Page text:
NJ White Collar Criminal Defense Attorneys
What Are White Collar Crimes?
White collar crimes are crimes that involve concealment, violation of trust and deceit. The primary motivation behind a white collar crime is financial gain. White collar crimes can be prosecuted at the federal or state level.
Types of White Collar Crimes
Embezzlement occurs when someone steals or misappropriates the funds that belong to their employer. People who are charged with embezzlement typically either work for a company or hold a public office. However, you can also be charged with embezzlement if you are an officer in a charitable or religious organization. The amount of money or the value of the property will determine the specific punishment that one gets.
Fraud is defined as the act of intentionally deceiving someone in order to achieve unfair or unlawful gain. Specific examples of fraud include financial identity fraud, credit card fraud and financial fraud. People who commit fraud are usually charged with felonies.
Identity theft is a felony. If you illegally obtain an individual’s personal information and use it for your own purposes, then you can be charged with identity theft. It doesn’t matter whether the person is alive or dead. Examples of identifying information include Social Security number, bank account number, driver’s license, PIN, credit card information and debit card information.
Extortion is the act of using threats in order to obtain something from someone. It is a felony.
Forgery is a crime that involves fraudulently altering or making a document. People can forge checks, deeds, wills, notes, financial transaction cards and names. Forgery is usually a felony.
Money laundering is the act of illegally obtaining money through a criminal activity and then concealing it. Money laundering may involve a foreign bank or a legitimate company. There are three steps involved in money laundering.
Placement is the first step. This involves moving the money away from its source. It is common for people who launder money to put it in a foreign bank account.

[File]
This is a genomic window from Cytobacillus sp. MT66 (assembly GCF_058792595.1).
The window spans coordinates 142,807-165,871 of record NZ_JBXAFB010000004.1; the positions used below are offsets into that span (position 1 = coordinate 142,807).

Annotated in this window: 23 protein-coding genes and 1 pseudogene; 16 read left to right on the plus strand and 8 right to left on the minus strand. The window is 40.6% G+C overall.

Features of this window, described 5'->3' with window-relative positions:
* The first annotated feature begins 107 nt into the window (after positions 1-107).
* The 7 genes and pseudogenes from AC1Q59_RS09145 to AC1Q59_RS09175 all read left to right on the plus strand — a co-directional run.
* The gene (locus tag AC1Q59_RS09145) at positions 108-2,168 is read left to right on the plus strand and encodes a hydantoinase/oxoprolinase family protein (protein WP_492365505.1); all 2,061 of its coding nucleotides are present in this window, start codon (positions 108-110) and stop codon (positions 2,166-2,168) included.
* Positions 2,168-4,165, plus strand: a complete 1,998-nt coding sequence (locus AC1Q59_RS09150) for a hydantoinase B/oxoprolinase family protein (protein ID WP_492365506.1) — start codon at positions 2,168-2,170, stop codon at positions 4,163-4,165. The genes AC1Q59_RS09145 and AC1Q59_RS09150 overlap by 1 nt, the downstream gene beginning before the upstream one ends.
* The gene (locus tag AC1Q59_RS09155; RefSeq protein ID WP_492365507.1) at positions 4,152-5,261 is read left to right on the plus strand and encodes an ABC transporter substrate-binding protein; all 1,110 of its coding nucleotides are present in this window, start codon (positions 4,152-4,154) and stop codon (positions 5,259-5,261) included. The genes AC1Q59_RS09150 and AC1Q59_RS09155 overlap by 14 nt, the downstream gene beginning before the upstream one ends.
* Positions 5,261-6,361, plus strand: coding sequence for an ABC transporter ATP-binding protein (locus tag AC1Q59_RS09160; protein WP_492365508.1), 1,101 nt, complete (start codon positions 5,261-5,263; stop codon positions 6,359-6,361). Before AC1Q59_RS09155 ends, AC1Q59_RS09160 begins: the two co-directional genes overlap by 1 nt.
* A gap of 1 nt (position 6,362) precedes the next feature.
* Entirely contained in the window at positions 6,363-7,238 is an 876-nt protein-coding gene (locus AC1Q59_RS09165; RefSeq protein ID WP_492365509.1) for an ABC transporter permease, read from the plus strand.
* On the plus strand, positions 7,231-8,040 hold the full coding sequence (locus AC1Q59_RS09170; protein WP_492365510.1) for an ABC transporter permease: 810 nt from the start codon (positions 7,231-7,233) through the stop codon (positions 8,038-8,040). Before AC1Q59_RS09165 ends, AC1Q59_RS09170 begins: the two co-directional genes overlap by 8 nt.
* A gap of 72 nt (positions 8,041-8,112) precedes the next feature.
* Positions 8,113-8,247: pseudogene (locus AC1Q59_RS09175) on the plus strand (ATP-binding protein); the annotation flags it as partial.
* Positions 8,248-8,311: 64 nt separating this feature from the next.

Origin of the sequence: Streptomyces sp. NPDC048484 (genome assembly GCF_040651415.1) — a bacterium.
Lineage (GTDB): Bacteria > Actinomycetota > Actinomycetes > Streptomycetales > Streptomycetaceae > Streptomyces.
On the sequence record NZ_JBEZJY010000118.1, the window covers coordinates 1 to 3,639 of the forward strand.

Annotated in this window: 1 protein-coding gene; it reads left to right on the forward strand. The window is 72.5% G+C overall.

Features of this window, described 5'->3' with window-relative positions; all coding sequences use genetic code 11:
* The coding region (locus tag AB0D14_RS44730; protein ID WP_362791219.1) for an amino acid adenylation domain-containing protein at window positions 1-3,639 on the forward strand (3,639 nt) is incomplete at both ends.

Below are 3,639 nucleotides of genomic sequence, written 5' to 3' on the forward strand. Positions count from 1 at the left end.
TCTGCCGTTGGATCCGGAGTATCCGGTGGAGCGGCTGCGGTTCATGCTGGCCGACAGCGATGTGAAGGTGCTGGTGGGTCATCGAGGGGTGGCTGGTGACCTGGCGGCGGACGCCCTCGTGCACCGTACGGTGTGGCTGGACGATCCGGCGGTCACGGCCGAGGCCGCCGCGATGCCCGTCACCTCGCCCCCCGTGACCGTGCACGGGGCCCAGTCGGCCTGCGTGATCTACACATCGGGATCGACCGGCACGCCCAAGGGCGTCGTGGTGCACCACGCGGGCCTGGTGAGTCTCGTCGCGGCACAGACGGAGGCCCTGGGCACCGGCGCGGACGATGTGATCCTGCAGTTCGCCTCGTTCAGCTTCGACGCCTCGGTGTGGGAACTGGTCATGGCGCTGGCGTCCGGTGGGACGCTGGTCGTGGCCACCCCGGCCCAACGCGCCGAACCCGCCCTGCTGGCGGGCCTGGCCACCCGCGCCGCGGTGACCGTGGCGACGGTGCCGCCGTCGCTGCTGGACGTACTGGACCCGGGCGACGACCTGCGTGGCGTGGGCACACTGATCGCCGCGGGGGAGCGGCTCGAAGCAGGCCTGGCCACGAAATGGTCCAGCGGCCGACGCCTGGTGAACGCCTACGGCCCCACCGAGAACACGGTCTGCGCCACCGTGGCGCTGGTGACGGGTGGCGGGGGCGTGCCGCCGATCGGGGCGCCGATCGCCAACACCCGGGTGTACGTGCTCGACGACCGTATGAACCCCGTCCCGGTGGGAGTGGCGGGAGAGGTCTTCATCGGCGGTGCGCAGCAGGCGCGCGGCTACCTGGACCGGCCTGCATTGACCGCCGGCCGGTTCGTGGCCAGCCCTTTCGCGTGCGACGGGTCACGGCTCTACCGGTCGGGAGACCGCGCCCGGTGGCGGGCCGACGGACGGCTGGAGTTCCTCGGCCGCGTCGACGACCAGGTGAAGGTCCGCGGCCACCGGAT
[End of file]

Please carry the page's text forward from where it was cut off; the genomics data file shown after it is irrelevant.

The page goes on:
Layering is the second step. The purpose of this step is to make it hard to detect that the money was laundered. People may make multiple transactions in different countries so that the bank will not be able to trace it.
Integration is the final step. It is when the person puts the money back into the economy. People can make it seem like they obtained the money from a legitimate source, such as a job. This money can also be taxed, which is why it is often hard to catch.
What Is The Difference Between White Collar Crimes And Blue Collar Crimes?
White collar crimes are committed by people who in the professional classes, business classes and political classes. They typically involve large amounts of money. Many people commit blue collar crimes because they want to be a part of the white collar class. Lack of opportunity typically plays a role in blue collar crimes. Blue collar crimes may involve forgery, fraud and burglary.
Additionally, blue collar crimes may also involve acts of violence. Unlike white collar crimes, blue collar crimes typically aren’t prosecuted at the federal level.
Our NJ White Collar Criminal Defense Attorneys
One of the best things that you can do if you have been accused of a white collar crime is to hire an attorney. Competent legal counsel could mean the difference between going to prison or getting your charges dropped. It is important to remember that you are considered innocent until you are proven guilty. You also have rights. Your attorney will make sure that none of your constitutional rights are violated.